Dr. Koehne has served as Principal Investigator or Principal Co-Investigator for a number of clinical trials involving bone marrow transplantation, particularly in the area of multiple myeloma, to study the effectiveness of T cell-depleted transplants from related and unrelated donors in patients with high-risk and relapsed multiple myeloma. He is regarded in the medical community as a pioneer in developing specific donor-derived immune cells (T lymphocytes) to treat both the viral complications of transplantation and disease relapse following transplantation. His developed treatment approach is a type of adoptive immunotherapy and is being administered in several active clinical trials.

A physician-scientist, Dr. Koehne received his M.D. and Ph.D. from Medical University of Hamburg, Germany. He completed his residency in Internal Medicine at Medical University of Hamburg and Rush University Medical Center in Chicago. He completed his medical oncology/hematology fellowship at Memorial Sloan Kettering Cancer Center, and an additional research fellowship in the Immunology Program at the Sloan Kettering Institute for Cancer Research, Allogeneic Bone Marrow Transplantation Service, where he also served as a research associate.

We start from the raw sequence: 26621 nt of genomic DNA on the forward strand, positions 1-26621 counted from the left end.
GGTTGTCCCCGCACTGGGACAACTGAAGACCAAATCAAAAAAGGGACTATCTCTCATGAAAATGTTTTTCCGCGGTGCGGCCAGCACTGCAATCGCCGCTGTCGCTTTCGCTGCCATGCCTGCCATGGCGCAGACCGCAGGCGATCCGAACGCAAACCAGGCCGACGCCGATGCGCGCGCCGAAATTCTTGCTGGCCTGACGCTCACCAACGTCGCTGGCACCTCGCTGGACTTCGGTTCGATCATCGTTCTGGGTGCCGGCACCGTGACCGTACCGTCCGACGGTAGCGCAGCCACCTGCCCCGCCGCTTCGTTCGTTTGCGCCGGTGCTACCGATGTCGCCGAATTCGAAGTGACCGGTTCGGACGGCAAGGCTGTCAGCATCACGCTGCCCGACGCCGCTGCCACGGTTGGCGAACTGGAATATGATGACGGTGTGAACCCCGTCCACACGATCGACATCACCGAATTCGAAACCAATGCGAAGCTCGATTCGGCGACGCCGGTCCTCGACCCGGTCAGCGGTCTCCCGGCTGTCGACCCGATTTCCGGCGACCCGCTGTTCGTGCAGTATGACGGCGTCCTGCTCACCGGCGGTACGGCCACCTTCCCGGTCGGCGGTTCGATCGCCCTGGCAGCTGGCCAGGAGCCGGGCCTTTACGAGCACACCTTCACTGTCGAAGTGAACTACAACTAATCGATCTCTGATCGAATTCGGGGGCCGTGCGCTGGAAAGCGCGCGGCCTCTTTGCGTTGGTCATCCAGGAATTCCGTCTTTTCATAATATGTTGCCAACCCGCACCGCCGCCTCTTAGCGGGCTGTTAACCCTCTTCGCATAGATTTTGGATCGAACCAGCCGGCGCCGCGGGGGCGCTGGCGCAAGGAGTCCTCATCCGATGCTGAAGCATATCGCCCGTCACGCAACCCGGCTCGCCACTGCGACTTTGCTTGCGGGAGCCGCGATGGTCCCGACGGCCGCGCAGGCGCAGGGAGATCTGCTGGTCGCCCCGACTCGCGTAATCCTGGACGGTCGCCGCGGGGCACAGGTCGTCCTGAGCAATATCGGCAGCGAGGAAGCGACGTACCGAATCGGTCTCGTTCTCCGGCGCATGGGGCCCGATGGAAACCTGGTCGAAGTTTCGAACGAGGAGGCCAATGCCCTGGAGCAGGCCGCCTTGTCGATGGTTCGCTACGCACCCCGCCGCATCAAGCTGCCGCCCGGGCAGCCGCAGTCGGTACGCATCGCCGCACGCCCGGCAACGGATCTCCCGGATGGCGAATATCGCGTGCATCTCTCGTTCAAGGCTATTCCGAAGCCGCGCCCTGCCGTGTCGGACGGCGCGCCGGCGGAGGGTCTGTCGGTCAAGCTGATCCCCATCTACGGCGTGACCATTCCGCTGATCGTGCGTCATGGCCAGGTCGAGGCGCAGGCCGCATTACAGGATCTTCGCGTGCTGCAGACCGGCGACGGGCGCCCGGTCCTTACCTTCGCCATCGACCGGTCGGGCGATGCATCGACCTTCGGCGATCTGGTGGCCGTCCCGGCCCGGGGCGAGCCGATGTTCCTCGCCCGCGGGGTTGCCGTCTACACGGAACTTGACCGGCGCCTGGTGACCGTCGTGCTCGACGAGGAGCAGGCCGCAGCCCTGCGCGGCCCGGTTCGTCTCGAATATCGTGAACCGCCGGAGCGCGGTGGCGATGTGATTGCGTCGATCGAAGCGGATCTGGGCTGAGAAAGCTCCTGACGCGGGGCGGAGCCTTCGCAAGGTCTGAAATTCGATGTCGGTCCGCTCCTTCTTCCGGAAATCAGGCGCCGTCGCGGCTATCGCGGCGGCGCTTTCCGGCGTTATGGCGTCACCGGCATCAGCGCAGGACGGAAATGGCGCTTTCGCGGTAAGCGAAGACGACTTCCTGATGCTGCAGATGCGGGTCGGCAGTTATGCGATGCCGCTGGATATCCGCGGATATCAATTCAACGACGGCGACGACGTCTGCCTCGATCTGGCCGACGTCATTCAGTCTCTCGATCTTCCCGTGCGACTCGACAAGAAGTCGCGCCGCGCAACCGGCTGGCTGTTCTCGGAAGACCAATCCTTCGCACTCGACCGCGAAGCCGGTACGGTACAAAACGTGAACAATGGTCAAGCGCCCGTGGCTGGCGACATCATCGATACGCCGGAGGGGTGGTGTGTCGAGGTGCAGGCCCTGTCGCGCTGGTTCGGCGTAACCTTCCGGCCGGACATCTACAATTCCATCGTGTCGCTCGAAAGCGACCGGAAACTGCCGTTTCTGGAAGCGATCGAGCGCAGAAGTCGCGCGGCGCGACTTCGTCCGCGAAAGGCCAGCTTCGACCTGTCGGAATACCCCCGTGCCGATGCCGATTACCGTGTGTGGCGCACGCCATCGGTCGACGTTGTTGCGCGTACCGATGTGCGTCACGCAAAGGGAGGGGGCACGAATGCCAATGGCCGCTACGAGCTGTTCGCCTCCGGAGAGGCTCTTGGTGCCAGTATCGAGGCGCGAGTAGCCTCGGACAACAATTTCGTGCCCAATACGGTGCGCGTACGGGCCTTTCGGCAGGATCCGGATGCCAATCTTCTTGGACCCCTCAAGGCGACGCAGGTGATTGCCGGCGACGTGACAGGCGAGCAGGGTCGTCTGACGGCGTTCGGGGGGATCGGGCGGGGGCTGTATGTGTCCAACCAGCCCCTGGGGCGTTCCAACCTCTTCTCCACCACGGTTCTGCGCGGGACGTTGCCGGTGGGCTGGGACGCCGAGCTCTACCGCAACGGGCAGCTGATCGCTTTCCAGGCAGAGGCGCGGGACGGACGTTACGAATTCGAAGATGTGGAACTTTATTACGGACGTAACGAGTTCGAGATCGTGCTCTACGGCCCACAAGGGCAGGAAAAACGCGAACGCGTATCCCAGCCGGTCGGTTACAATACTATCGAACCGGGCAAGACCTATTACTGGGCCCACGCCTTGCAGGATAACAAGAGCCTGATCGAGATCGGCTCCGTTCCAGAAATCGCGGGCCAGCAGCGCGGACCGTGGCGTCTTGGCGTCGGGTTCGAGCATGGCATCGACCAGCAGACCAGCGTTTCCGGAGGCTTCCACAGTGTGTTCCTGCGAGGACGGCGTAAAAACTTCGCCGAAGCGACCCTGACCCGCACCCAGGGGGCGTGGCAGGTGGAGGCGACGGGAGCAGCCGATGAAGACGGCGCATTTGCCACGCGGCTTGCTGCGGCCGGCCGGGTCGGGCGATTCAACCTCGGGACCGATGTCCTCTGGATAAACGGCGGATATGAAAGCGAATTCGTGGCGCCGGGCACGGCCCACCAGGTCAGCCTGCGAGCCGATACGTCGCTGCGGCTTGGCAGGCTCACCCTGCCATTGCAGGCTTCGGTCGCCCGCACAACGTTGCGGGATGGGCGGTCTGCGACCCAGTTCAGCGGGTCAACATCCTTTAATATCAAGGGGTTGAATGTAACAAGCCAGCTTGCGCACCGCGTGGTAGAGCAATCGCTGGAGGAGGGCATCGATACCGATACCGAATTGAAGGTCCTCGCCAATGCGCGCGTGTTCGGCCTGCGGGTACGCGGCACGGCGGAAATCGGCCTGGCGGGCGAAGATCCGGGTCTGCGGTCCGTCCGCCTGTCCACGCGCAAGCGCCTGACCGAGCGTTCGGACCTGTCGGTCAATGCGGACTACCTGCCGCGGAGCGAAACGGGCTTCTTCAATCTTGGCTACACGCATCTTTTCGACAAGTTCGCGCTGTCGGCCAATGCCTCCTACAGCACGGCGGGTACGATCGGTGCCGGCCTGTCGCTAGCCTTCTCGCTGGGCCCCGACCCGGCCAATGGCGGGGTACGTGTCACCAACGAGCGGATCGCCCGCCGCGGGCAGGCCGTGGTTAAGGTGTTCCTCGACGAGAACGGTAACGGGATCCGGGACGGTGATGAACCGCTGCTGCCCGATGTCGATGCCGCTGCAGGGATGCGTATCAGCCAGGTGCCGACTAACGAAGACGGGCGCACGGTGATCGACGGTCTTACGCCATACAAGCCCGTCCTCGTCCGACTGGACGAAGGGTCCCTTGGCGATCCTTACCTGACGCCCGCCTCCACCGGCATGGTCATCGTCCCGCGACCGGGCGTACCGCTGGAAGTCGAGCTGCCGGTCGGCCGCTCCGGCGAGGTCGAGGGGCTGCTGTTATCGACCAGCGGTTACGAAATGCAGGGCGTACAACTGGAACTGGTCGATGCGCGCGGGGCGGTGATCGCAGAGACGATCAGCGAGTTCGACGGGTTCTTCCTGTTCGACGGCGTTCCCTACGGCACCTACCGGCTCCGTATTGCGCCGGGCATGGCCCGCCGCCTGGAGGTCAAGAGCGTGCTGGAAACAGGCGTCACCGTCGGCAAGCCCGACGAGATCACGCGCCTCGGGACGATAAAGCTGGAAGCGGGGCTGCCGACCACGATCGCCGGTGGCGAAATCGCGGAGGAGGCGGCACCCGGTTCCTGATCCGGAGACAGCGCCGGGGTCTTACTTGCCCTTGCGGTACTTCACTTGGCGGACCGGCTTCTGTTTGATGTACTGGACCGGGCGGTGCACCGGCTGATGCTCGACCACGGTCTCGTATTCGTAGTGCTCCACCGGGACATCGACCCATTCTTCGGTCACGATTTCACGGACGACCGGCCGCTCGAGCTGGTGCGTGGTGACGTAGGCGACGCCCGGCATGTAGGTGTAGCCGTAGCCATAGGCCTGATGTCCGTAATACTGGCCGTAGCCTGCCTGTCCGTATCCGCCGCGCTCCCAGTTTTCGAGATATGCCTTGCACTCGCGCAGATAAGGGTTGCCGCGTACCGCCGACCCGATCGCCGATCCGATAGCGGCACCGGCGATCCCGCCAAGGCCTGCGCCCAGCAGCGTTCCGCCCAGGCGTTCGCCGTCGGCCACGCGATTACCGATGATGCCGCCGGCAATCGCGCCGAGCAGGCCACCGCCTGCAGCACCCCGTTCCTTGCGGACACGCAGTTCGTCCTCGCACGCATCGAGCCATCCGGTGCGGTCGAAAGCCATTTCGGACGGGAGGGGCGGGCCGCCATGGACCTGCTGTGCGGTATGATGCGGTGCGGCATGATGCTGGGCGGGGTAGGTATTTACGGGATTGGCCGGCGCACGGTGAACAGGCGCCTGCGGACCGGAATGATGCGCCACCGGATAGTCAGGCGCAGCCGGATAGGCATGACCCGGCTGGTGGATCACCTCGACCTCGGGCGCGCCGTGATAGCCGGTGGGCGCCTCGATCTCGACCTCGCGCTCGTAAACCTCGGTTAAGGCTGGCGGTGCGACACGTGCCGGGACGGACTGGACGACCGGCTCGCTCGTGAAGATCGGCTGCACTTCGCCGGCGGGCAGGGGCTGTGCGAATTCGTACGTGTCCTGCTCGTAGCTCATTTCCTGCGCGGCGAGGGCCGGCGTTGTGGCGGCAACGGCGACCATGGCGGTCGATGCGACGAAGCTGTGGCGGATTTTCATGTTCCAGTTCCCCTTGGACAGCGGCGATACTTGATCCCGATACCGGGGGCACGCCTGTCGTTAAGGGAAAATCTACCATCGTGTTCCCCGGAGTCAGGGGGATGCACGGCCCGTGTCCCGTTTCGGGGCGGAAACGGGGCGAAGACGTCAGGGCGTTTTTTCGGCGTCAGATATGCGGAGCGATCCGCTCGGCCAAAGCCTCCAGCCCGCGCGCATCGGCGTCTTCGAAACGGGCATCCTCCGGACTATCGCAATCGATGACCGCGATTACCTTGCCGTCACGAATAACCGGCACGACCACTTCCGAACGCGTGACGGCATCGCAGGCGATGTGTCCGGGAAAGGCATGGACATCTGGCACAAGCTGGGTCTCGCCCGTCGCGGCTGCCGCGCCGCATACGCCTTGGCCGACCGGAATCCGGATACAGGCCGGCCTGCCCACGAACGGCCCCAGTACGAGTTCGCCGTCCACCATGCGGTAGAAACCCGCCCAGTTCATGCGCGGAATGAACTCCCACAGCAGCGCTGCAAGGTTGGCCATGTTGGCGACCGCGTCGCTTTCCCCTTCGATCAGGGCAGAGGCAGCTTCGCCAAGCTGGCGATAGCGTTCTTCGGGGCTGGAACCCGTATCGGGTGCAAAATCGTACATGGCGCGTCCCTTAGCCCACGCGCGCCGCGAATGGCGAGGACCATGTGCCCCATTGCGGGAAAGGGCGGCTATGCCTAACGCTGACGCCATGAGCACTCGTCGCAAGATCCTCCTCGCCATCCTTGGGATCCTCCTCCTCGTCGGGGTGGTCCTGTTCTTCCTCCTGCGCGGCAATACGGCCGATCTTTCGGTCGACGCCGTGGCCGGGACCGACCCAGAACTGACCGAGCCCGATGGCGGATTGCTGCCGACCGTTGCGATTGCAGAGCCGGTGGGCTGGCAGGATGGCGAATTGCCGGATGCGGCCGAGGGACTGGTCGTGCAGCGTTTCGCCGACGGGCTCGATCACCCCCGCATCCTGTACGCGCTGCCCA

Dr. Mamonkin is a leading research expert in developing new therapeutic tools to treat hematologic malignancies and solid tumors using adoptive cell therapy. He currently serves as an Assistant Professor in the Center for Cell and Gene Therapy and maintains academic appointment in the Department of Pathology and Immunology at Baylor College of Medicine in Houston, Texas. Dr. Mamonkin directs a laboratory that focuses on investigating the mechanisms and effects of CAR signaling in therapeutic T cells and developing new engineered approaches using genome editing and synthetic biology to enhance cell therapy of aggressive hematologic malignancies. He oversees clinical translation of investigational therapies though cGMP manufacturing to the clinic and serves as a co-principal investigator on several ongoing and upcoming clinical trials of CAR T cells in hematologic malignancies at Baylor College of Medicine.

Dr. Mamonkin received his Ph.D. in Immunology at Baylor College of Medicine studying the transcriptional regulation of T-cell differentiation in response to bacterial infection and completed his postdoctoral training with Dr. Malcolm Brenner at the Center for Cell and Gene Therapy, Baylor College of Medicine.